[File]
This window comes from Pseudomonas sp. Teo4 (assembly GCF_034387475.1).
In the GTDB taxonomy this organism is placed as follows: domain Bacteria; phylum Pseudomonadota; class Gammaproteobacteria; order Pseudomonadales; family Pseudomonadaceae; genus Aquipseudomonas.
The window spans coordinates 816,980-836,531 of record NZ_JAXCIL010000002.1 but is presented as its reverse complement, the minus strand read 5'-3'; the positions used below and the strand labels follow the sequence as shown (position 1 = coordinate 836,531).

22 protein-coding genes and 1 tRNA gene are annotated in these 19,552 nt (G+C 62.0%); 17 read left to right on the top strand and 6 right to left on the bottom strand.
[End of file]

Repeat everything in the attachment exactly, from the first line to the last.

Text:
This window comes from Pseudomonas sp. Teo4 (assembly GCF_034387475.1).
In the GTDB taxonomy this organism is placed as follows: domain Bacteria; phylum Pseudomonadota; class Gammaproteobacteria; order Pseudomonadales; family Pseudomonadaceae; genus Aquipseudomonas.
The window spans coordinates 816,980-836,531 of record NZ_JAXCIL010000002.1 but is presented as its reverse complement, the minus strand read 5'-3'; the positions used below and the strand labels follow the sequence as shown (position 1 = coordinate 836,531).

22 protein-coding genes and 1 tRNA gene are annotated in these 19,552 nt (G+C 62.0%); 17 read left to right on the top strand and 6 right to left on the bottom strand.